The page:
Have you ever wondered how to prepare your Stone Forest fountain for winter weather?
Here are the steps we recommend and why:

1. Empty your reservoir | You can either let the water evaporate, pump it out with your submersible pump + hosing, or pull it out with a shop vacuum.  This process can double as cleaning in preparation for use in the spring, so that you can fill up with fresh water and it’s ready for another 3 seasons of use.
2. Disconnect and unplug your pump and put in on the shelf | Keeping your pump out of the cold weather will help to prolong it’s life.  Our submersible pumps have a 1-year warranty, with an average life span of 3-5 years, depending on how often it’s running and how you care for it.  Of course, if you have hard-wired your pump, then this isn’t an option.  You could wrap it in plastic or ziplock bags to keep it protected if it needs to stay in the reservoir.

3. Let the fountain “transform” into a piece of sculpture | Since we carve most of our fountains designs from solid blocks of granite and basalt, the stone is so dense that it can withstand freezing temperatures, and can remain uncovered as a dry piece of sculpture (unlike softer, more porous stones, ceramic, or concrete materials).
An alternate school of thought | Don’t worry, be happy!
 Our wintered Sky Mirror Fountain at our Garden Gallery with icicles galore.
If you’ve ever visited or driven by the Stone Forest Garden Gallery during the winter months, you might have noticed that we tend to run our water features year-round and they turn into beautiful “ice sculptures.”  We do get freezing temperatures and snow in Santa Fe, New Mexico because we’re located at 7,000+ ft altitude in the high desert.  If you do choose to run your fountain through the winter, here are a few things to keep in mind:

Typically, when average winter temperatures are upon us, the top few inches of the underground reservoir’s water freeze and the pump is still able to run underneath this frozen layer in the water below.  The water will then freeze in a “layer cake” effect over the stone itself, and thaw out as the sunshine emerges, and melt back into the reservoir below.  Of course, if you’re in a climate that’s so cold that the water freezes solid, then your poor pump could die a slow, painful death.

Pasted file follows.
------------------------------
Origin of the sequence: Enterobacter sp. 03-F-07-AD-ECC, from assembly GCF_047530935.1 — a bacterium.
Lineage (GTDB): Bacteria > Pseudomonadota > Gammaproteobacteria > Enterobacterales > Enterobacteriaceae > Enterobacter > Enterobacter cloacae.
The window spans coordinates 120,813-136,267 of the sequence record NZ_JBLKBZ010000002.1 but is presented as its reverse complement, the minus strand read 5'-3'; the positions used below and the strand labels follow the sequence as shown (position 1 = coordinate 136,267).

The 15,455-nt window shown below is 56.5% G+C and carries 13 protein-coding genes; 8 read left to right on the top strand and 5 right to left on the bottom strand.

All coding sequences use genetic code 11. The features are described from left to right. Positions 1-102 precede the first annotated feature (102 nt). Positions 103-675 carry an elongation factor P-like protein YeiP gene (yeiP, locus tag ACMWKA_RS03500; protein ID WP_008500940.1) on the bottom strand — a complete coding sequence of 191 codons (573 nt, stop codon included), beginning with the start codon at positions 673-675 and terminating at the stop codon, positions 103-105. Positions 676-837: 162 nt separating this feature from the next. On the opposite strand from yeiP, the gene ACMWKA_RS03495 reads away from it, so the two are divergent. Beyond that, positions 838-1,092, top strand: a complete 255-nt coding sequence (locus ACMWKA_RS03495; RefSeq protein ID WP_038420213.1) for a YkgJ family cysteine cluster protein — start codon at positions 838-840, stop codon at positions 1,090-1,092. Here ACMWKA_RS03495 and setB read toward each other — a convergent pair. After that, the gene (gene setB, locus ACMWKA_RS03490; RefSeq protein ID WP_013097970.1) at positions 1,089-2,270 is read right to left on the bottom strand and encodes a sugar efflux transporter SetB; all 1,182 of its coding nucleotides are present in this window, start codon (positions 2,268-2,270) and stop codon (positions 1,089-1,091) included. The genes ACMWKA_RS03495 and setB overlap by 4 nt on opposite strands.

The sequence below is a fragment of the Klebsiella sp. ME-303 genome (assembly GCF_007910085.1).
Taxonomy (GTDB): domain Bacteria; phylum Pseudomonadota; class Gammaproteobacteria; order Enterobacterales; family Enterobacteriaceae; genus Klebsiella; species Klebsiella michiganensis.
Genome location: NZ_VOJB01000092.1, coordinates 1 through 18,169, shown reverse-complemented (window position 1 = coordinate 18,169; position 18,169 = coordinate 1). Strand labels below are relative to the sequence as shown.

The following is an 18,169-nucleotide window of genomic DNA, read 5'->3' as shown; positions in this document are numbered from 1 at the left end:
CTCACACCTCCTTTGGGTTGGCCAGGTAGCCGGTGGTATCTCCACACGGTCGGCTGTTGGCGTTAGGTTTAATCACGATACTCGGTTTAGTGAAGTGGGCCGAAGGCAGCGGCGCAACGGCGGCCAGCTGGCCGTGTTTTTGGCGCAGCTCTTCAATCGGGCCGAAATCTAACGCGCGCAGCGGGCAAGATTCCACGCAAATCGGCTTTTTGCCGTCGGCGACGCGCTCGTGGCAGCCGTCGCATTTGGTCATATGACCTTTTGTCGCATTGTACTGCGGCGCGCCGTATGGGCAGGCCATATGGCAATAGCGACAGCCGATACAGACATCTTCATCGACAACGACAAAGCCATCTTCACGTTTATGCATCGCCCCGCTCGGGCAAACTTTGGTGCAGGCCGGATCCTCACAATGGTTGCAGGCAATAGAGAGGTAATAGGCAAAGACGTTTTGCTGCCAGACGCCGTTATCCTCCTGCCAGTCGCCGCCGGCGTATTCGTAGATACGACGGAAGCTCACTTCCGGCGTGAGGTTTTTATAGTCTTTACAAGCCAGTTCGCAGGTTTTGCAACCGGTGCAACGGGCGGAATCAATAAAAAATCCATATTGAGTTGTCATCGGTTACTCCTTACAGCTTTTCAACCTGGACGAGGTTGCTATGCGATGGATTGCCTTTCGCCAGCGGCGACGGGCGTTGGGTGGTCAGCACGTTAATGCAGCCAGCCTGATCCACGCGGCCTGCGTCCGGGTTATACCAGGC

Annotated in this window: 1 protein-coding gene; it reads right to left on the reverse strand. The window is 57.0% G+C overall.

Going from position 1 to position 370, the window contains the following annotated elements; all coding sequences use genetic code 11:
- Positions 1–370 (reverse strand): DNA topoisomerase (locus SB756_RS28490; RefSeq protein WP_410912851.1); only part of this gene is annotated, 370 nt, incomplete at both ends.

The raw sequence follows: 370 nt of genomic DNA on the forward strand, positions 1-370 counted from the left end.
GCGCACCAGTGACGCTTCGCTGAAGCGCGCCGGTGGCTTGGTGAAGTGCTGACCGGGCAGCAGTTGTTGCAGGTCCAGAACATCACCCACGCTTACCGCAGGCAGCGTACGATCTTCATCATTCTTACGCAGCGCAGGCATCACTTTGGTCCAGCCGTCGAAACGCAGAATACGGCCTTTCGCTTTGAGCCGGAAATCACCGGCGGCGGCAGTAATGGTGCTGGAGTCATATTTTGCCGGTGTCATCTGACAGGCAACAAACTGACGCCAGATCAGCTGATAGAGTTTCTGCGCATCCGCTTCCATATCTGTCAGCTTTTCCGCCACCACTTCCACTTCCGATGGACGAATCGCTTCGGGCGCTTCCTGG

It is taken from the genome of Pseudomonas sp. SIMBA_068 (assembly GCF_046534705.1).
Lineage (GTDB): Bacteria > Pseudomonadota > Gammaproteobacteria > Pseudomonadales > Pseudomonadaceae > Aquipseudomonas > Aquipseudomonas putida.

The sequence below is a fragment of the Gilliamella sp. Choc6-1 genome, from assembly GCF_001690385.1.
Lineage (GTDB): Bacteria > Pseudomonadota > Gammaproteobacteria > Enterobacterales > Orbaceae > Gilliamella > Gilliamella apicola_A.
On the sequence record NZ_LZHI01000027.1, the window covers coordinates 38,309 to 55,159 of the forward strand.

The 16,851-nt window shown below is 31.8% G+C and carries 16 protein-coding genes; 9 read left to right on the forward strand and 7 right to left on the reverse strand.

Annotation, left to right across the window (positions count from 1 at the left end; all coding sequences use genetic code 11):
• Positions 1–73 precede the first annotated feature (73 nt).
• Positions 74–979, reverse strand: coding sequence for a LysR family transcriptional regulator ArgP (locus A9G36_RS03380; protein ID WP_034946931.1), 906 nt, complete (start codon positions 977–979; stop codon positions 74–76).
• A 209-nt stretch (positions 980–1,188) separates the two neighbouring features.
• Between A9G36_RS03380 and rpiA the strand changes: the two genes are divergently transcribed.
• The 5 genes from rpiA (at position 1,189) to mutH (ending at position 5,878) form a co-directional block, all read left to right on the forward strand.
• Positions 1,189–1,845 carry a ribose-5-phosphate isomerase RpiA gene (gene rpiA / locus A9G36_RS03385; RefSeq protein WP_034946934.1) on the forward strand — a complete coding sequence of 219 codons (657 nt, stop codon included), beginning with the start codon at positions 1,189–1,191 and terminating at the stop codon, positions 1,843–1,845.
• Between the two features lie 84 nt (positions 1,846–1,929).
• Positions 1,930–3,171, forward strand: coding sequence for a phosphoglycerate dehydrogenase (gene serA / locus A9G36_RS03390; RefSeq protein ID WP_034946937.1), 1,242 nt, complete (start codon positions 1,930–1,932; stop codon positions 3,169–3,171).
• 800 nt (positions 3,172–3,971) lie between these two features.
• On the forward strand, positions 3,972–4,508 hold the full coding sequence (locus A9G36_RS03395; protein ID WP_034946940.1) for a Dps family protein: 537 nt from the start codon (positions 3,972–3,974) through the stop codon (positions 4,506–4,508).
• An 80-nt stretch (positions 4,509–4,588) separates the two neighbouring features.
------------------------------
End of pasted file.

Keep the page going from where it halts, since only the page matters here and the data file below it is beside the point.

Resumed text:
The idea is to keep an eye on the weather and your fountain’s water level, and since the ice will cause the reservoir’s water level to drop quickly, you’ll need to keep it full enough for the pump to continue to run.  As you can see in the image below, the fountain really started to build up an ice shell, and was eventually shut down because the water began to flow outside of the reservoir’s parameters, and we had a particularly cold winter that year.  In short, use your best judgement for what your fountain setup can handle.

The good news?   A replacement pump is typically about $70-$165 depending on which design you have, so if you wish to enjoy it year-round, you can!  Your pump might have to be replaced more often, but it’s a small price to pay for year-round enjoyment.
If you live in North Dakota, you might consider taking my first steps of recommendation and shut your fountain down since it might become more of a babysitting situation than you bargained for!  If you’re in Florida, it’s smooth sailing for 4 seasons of non-stop enjoyment you lucky ducks.
A Dragon Jade Fountain at a private residence in Santa Fe, NM.

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